Monday, March 10, 2014
A study published this week in the journal Geology seems to say the Maine icon may soon be king of the ocean as well.
Researchers at the University of North Carolina and the Woods Hole Oceanographic Institution in Massachusetts found that a few sea creatures, including lobsters, appeared to grow shells faster as the water in their laboratory tanks absorbed carbon dioxide and became more acidic.
The study was intended to simulate the direct effects of what scientists say is happening to the world's oceans as they absorb carbon dioxide from fossil fuel combustion, the same emissions that are linked to global warming.
One article about the research ran on the Web site Futurity, under a headline that would surely excite Maine lobster fishermen and frighten small children: ''Jumbo shellfish rule in acidic oceans.''
While corals, clams, snails, oysters, scallops and other organisms showed signs of dissolving in the acidic water, lobsters, shrimp and crabs built shells quicker. The reasons aren't entirely understood, but lobsters may somehow convert the dissolved carbon from the atmosphere into a form they can use to build new shells, the researchers wrote.
Does that mean we'll have to start building bigger lobster traps?
Don't start melting the butter yet. Scientists say it's a little more complicated than that.
''It's very complex at the organism level,'' said Mark Green, a marine science professor at Saint Joseph's College in Standish and a leading researcher on ocean acidification and clams. ''The study just shows there's a lot we don't know about what's going on.''
Ocean acidification is emerging as an urgent concern for scientists. Green and other marine scientists here say its effects could be more damaging, and happen more quickly, than those tied to global warming.
The world's oceans have become 30 percent more acidic over the past two decades, and the trend is expected to continue because of the amount of carbon dioxide in the atmosphere today, researchers say.
Green, who grows oysters in Casco Bay when he's not teaching or doing research, will go to Washington, D.C., next week with fishermen and shellfish growers from around the country to urge members of Congress to cut carbon emissions and slow the rate of acidification.
The laboratory findings published this week confirmed Green's research, which showed that rising acidity in Casco Bay is killing clams and making it difficult for others to make and maintain their shells.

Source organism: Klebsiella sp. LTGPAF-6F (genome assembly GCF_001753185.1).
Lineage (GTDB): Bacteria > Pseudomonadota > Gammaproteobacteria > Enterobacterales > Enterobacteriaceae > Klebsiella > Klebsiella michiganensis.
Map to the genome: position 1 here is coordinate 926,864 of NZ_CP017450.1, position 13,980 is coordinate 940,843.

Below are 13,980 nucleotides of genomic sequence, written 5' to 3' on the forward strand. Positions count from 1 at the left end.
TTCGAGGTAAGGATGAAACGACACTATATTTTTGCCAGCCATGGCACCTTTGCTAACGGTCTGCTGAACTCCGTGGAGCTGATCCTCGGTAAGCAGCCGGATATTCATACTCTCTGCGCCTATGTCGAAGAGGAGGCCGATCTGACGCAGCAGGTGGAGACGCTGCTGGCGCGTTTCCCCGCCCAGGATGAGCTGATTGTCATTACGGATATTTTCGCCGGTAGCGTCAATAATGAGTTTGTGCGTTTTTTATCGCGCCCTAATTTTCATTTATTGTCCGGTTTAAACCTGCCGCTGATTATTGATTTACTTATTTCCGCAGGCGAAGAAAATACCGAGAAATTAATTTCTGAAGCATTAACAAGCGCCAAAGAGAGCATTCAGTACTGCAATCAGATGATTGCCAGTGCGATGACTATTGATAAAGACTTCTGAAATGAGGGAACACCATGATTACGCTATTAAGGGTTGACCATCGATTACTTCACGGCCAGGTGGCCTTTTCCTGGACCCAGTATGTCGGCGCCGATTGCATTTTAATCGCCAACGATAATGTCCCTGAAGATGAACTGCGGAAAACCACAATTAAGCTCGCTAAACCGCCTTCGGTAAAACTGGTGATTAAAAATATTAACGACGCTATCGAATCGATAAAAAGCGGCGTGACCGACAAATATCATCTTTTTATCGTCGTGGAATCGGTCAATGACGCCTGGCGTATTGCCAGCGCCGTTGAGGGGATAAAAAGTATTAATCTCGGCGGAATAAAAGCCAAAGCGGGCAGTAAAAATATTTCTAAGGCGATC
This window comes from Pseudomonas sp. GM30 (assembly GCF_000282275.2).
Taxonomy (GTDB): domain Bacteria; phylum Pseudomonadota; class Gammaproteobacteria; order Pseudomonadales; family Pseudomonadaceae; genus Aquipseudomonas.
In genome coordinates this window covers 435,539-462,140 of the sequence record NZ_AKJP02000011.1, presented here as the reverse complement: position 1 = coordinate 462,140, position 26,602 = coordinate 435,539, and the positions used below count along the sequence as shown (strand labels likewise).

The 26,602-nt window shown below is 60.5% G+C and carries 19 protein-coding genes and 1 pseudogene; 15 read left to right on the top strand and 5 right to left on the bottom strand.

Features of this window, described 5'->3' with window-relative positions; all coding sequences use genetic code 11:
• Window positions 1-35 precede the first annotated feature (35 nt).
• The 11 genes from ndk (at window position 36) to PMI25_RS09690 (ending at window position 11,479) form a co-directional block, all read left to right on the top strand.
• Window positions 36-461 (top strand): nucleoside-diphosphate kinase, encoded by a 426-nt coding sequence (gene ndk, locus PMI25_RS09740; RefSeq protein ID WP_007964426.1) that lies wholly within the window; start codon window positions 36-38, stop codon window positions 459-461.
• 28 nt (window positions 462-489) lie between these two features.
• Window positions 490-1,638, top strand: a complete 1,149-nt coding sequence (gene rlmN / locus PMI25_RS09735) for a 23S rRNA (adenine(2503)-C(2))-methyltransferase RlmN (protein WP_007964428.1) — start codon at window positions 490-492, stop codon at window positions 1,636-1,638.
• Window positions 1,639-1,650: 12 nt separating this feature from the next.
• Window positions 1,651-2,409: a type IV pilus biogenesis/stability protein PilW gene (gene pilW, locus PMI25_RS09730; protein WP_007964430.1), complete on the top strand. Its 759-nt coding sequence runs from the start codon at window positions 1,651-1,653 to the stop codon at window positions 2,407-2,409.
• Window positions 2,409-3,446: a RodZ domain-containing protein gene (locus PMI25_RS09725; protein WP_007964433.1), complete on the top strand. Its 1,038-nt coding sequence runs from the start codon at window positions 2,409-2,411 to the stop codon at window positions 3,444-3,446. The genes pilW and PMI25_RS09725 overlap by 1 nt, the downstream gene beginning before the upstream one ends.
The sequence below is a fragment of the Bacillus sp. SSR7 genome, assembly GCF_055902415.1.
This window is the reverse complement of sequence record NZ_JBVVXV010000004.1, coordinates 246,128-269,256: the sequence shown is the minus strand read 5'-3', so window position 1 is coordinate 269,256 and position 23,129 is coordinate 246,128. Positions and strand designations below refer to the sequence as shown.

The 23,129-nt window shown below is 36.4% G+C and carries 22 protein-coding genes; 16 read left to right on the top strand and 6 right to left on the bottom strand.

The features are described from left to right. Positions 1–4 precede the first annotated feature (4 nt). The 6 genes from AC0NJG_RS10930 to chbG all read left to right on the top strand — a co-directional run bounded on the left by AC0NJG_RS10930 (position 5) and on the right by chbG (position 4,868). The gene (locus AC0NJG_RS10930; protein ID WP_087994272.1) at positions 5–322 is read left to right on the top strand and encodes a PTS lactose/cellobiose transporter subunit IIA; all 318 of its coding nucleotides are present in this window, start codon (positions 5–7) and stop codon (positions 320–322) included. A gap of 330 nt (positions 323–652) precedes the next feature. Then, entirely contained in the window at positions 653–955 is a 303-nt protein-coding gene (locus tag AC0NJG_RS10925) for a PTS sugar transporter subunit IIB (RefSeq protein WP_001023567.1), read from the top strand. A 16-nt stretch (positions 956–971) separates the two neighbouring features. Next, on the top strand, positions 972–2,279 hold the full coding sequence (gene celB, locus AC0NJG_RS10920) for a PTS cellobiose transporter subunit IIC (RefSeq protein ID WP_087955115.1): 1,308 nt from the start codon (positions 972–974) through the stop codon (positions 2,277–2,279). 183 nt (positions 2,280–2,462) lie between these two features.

That doesn't necessarily prove that clams are doomed, Green said.
''There are going to be plenty of species that are significantly impacted by (acidification), but there is so much to understand about the ability of organisms to adapt,'' he said.
He's also far from convinced that lobsters will thrive in the increasingly acidic sea.
For one thing, no one knows how lobsters will adapt to all the other changes in the ocean that will come from acidification, Green said.
''When you're simultaneously removing other parts of the ecosystem that lobsters may rely upon as a food item, what's the net effect going to be?'' he said.
There also are questions about the long-term effects on lobsters' growth, health and reproduction.
The study also looked narrowly at shell mass and didn't consider what was happening to rest of the animal.
Robert Steneck, a marine biologist at the University of Maine and one of the state's top lobster scientists, called the new study intriguing.
He remains concerned about the lobster's future.
''Can a (calcium-dependent) organism live and calcify for years in acidic seas? I'm a skeptic on that point,'' he said in an e-mail.
''Nevertheless, we clearly see that not all organisms respond to acidification in the same way.''
As with climate change, there is no doubt there will be winners and losers in nature as oceans acidify, scientists say. And the odds for lobsters may have improved this week.
The ocean is a complicated place, however, and it's basically in the midst of a giant chemistry experiment, Green said. ''It's nearly impossible to tease out what's going to happen at the organism level.''
Staff Writer John Richardson can be contacted at 791-6324 or at: